What exactly do we do and how exactly do we do it?
Dr. Eduardo Paulino from Rio de Janeiro, Brazil, served as a 2016 GCI Global Fellow from June to December. Throughout his Fellowship, Eduardo participated in all of the projects we do here at GCI, from leading research publications on cancer control in Brazil to helping design projects that will help patients in his home country and beyond. Eduardo has been a fantastic and energetic addition to our GCI team, and in the last few days of his Fellowship, I was able to speak with him about the projects he has been working on with GCI, his time in Boston, and his goals upon returning to Brazil.
1. Could you tell us a little bit about your background, your work as an oncologist, and what you do in Rio?
I’m a medical oncologist, dedicated specifically to treating gynecologic tumors. I work in the department of Gynecology Oncology at the National Cancer Institute (Hospital do Cancer II) in Rio de Janeiro, Brazil, which is a public cancer institute. Most of my patients are under-resourced and have some serious obstacles when they try to access high-quality cancer care. In my hospital, we are able to provide public care for all women with the best evidence-based practices, which is a very rewarding environment to work in.
2. Do you like Boston? How has your experience been in our city?
Boston is an amazing city, and it has been a great host. I have had no problems at all (if you don’t count apartment hunting…) Wherever you are, you always have access to markets, drugstores, gyms, grocery stores, etc. The city is also very welcoming to foreign students and tourists, with so many schools, hospitals, and things to do. All of the Bostonians that I have met are very friendly and helpful.
3. What has been your favorite experience in your fellowship so far?
My favorite experience in my fellowship has been the opportunity to share my ideas and have them taken into account. The interaction with my mentors was very fruitful, and I believe that both sides benefited from collaborating together. It is great to work with so many different people and to meaningful contribute to projects that will change the landscape of cancer care for patients in my country.
4. What kinds of projects are you working on here with Dr. Goss and GCI? What projects or ideas are you most excited about sharing with your colleagues and starting at your hospital when you get back to Rio de Janeiro?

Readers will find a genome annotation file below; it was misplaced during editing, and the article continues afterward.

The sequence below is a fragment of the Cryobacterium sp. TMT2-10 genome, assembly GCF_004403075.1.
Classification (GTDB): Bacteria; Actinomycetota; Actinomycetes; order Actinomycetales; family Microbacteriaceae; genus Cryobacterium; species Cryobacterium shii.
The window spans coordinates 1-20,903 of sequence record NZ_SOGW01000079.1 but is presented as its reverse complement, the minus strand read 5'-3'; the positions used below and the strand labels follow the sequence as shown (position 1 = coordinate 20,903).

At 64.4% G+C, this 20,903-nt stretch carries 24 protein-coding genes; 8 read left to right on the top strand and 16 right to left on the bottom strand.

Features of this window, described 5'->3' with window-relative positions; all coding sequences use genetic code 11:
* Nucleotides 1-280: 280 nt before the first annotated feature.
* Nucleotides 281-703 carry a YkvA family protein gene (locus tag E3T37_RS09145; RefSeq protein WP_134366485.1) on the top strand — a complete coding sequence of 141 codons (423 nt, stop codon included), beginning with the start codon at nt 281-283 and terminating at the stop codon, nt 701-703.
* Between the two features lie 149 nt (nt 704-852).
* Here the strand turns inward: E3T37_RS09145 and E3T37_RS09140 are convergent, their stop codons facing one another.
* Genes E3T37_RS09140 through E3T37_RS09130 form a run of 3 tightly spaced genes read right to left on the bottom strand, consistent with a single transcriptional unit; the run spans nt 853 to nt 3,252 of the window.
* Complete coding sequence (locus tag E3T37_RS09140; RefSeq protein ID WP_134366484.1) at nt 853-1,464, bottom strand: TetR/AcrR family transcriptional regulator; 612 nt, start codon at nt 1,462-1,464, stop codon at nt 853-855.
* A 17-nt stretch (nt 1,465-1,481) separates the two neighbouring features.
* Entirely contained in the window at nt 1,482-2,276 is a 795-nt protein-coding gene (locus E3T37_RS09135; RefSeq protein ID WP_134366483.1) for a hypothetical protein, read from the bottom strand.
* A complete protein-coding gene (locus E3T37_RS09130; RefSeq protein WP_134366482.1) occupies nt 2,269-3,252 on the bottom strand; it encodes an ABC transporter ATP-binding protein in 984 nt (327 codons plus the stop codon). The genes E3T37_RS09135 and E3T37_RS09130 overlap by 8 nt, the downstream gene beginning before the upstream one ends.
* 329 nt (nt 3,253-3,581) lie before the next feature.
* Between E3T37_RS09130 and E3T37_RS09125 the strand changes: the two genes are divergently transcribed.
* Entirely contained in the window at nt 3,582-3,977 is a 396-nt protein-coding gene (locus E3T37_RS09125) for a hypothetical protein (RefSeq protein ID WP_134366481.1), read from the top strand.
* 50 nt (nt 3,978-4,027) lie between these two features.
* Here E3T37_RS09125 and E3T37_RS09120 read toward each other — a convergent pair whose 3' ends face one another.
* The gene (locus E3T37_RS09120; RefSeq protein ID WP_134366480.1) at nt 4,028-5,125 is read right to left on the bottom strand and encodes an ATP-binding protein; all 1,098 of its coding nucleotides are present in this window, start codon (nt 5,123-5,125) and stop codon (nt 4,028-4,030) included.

My projects with Dr. Goss and GCI are based on the barriers that patients in low- and middle-income countries (LMICs) face when trying to access quality cancer care. We believe that the first step is to find these obstacles and create plans to overcome them, in order to better serve cancer patients in under-resourced countries. GCI’s patient navigation programs and prospective databases are the most exciting projects that I would like to implement in my hospital. GCI already has a global database for young women with breast cancer, but since I specialize in gynecologic oncology, I helped to design a cervical cancer database, so we can begin to learn more about the treatment choices and outcomes for women in Brazil and elsewhere who are suffering from this disease. It will be very exciting to implement this database with my own patients and contribute to a global body of data that will help us help women around the world.
5. What do you think will be your biggest take-away or lesson-learned from your time here at GCI?
Multidisciplinary work! Here, I really got to experience how important it is to engage in multidisciplinary teamwork–taking into account everyone’s opinions, respecting everyone’s experience, and maximizing our impact with the best approach. This pattern of working with multidisciplinary teams is one of GCI’s key goals, and it is used in patient care, as well as any kind of research project the group performs. By engaging the right people and various experts in the field, we are able to make the best decisions possible for our patients.
6. What advice would you give to young oncologists, doctors, or students who are thinking about getting into public health or cancer research?
That is possible to make a difference! Public health, especially in LMICs, is challenging. When you hit your first obstacle, don’t give up because there will be many more ahead. With continuous effort, you do have the ability and power to change patient care (whether that is by treating individual patients, improving screening practices, connecting a patient to other services, providing palliative care, or even finding a cure). Believe in yourself!
Our Patient Navigation Program in Mexico was only launched a few months ago, but we are already seeing what an amazing service it provides for so many patients. Here, Dr. Enrique Soto tells the story of Juana in Mexico City. With the help of patient navigation, Juana has successfully navigated Mexico City’s health system and is now excited about the prospect of helping other patients like her complete chemotherapy!
“Juana is one of the many success stories of our Patient Navigation Program,” says Dr. Enrique Soto, co-investigator for the Patient Navigation Program in Mexico City. “Juana is a delightful 77-year-old woman who lives in a village in the borough of Xochimilco, in the southern part of Mexico City. She was diagnosed with breast cancer in her community and sent to Ajusco Medio General Hospital. After Juana arrived to Ajusco Medio, she underwent a mastectomy with axillary lymph node dissection.”
Ajusco Medio is the community hospital where Wendy, Mexico’s first navigator, works to navigate cancer patients to the proper cancer centers throughout the city for follow-up treatment and care. She not only helps schedule follow-up appointments and provides information on health insurance, but she also offers support and friendly face for patients who are trying to receive care within a complex and confusing health system.